However, we must look in a positive light at having the playhouse, live theatre, incorporated as part and parcel of Upper Canada Village. This would not only bring additional people to Upper Canada Village to see live theatre but would also interest them in the heritage of Ontario, the Ontario of the mid-I 800s. So I think we have to look very strongly at constructing the Upper Canada Playhouse as a permanent structure as part of Upper Canada Village.

We can move on to education. The area that I very proudly represent is operated as the Stormont, Dundas and Glengarry County Board of Education and also parts of the Leeds and Grenville County Board of Education. All boards that form part of these two boards of education have had to increase taxes tremendously in the last several years because of impositions from the senior level of government here at Queen’s Park, and funding has not been forthcoming in the way that it should have been to these school boards.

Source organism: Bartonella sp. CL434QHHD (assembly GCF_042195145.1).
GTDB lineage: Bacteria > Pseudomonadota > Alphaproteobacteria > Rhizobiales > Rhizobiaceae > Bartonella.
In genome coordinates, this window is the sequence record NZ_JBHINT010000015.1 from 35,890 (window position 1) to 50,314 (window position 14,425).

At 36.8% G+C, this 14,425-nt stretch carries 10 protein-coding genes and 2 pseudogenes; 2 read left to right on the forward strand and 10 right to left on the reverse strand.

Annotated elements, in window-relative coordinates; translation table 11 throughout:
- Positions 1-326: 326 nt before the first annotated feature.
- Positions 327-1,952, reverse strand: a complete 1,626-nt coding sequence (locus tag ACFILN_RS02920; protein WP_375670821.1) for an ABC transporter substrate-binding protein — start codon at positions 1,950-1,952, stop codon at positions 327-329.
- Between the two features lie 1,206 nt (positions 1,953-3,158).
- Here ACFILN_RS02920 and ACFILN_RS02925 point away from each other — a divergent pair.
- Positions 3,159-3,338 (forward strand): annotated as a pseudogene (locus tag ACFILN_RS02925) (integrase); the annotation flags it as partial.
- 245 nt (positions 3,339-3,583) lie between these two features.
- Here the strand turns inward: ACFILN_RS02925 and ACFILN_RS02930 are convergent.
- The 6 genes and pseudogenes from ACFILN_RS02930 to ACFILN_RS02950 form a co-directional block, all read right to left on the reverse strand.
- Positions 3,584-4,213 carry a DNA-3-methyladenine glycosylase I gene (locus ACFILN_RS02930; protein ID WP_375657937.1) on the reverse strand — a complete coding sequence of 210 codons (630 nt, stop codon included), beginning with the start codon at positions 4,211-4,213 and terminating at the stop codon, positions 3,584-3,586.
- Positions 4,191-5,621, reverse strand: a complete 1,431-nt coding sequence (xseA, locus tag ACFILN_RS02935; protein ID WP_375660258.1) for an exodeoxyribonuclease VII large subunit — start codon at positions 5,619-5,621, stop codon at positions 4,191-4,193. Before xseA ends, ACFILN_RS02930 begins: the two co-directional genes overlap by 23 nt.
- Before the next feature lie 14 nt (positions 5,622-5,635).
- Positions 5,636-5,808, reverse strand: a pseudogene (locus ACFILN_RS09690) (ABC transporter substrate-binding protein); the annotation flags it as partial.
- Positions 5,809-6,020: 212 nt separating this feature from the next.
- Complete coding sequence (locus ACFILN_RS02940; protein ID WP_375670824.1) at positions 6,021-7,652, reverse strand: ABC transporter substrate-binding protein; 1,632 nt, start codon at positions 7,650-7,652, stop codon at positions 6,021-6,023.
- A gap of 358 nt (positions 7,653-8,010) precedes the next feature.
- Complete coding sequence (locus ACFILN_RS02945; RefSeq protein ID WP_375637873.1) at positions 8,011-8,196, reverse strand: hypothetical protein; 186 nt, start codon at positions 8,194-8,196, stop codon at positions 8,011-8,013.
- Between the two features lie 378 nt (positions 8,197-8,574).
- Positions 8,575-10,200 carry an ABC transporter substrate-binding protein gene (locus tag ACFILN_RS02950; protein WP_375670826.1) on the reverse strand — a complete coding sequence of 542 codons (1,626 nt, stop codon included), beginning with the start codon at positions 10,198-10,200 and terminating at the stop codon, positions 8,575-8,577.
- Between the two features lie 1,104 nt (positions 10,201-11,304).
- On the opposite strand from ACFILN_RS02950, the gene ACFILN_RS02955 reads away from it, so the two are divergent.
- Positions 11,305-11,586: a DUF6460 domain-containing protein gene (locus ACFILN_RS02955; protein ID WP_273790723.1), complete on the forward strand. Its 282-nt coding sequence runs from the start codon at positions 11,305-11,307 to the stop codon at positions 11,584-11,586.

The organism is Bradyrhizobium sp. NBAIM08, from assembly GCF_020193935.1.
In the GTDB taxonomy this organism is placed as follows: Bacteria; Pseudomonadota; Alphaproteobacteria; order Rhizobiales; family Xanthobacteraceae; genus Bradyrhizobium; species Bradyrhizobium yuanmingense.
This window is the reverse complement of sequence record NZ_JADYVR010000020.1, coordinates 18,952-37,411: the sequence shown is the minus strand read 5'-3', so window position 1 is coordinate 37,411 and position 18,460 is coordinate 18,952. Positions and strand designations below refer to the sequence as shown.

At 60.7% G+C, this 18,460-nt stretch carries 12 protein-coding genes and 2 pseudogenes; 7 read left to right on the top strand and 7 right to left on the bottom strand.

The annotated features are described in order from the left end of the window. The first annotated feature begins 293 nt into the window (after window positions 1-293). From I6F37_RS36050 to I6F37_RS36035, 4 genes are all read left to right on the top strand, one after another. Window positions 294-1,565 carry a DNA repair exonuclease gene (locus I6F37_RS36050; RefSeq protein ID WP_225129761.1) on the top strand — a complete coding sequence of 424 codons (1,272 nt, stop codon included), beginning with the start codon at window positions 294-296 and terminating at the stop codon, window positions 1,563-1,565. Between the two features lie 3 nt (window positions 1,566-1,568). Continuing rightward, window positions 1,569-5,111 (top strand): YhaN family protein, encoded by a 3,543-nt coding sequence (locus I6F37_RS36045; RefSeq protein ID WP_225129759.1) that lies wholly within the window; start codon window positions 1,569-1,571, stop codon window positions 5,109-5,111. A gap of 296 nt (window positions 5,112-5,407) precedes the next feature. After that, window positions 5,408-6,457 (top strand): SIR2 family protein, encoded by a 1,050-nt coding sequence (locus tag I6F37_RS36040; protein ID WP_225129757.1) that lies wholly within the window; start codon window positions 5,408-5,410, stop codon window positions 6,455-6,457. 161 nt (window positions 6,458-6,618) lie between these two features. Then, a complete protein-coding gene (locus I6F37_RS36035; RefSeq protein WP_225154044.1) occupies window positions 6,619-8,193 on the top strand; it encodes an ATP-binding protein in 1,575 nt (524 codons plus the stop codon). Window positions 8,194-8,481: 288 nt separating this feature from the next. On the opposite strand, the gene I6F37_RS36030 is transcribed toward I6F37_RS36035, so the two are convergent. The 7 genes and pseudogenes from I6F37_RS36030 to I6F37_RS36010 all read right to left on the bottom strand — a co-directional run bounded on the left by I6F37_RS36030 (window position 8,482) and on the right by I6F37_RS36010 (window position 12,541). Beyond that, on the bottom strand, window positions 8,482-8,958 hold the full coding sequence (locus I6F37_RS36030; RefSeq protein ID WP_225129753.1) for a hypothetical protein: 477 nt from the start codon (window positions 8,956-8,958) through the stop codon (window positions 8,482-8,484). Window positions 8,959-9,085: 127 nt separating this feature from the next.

We are in the far reaches of eastern Ontario, and it is interesting that the Ottawa Citizen alludes to -- and did allude to prior to 1985 -- the fact that the government of Ontario thinks and actually operates as if the province ends at Kingston. It is even worse now. I thought, certainly upon being elected, that eastern Ontario would obtain its share of funding from the senior level, the provincial government here at Queen’s Park. When you see a paper like the Ottawa Citizen being very annoyed and in bold headlines saying, “The East Left Out in the Cold by the Budget,” I think we should all sit up and take notice.